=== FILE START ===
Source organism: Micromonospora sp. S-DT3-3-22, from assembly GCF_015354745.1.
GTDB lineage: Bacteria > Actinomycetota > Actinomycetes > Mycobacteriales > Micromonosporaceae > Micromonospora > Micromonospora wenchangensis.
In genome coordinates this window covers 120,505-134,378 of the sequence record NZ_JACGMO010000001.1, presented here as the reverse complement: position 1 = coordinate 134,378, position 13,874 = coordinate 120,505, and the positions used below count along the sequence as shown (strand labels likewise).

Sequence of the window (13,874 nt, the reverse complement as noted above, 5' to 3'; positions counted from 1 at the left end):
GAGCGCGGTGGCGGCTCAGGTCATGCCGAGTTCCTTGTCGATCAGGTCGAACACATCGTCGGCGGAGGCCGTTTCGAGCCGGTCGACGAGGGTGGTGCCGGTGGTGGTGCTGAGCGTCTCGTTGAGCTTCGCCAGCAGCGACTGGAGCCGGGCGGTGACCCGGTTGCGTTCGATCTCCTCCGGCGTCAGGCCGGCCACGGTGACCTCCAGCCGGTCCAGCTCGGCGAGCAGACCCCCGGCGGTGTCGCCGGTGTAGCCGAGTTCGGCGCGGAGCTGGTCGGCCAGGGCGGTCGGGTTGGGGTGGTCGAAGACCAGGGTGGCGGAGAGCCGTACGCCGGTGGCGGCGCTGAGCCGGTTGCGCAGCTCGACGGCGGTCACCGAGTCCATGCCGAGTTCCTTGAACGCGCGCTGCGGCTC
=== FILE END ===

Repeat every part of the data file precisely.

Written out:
Source organism: Micromonospora sp. S-DT3-3-22, from assembly GCF_015354745.1.
GTDB lineage: Bacteria > Actinomycetota > Actinomycetes > Mycobacteriales > Micromonosporaceae > Micromonospora > Micromonospora wenchangensis.
In genome coordinates this window covers 120,505-134,378 of the sequence record NZ_JACGMO010000001.1, presented here as the reverse complement: position 1 = coordinate 134,378, position 13,874 = coordinate 120,505, and the positions used below count along the sequence as shown (strand labels likewise).

Sequence of the window (13,874 nt, the reverse complement as noted above, 5' to 3'; positions counted from 1 at the left end):
GAGCGCGGTGGCGGCTCAGGTCATGCCGAGTTCCTTGTCGATCAGGTCGAACACATCGTCGGCGGAGGCCGTTTCGAGCCGGTCGACGAGGGTGGTGCCGGTGGTGGTGCTGAGCGTCTCGTTGAGCTTCGCCAGCAGCGACTGGAGCCGGGCGGTGACCCGGTTGCGTTCGATCTCCTCCGGCGTCAGGCCGGCCACGGTGACCTCCAGCCGGTCCAGCTCGGCGAGCAGACCCCCGGCGGTGTCGCCGGTGTAGCCGAGTTCGGCGCGGAGCTGGTCGGCCAGGGCGGTCGGGTTGGGGTGGTCGAAGACCAGGGTGGCGGAGAGCCGTACGCCGGTGGCGGCGCTGAGCCGGTTGCGCAGCTCGACGGCGGTCACCGAGTCCATGCCGAGTTCCTTGAACGCGCGCTGCGGCTC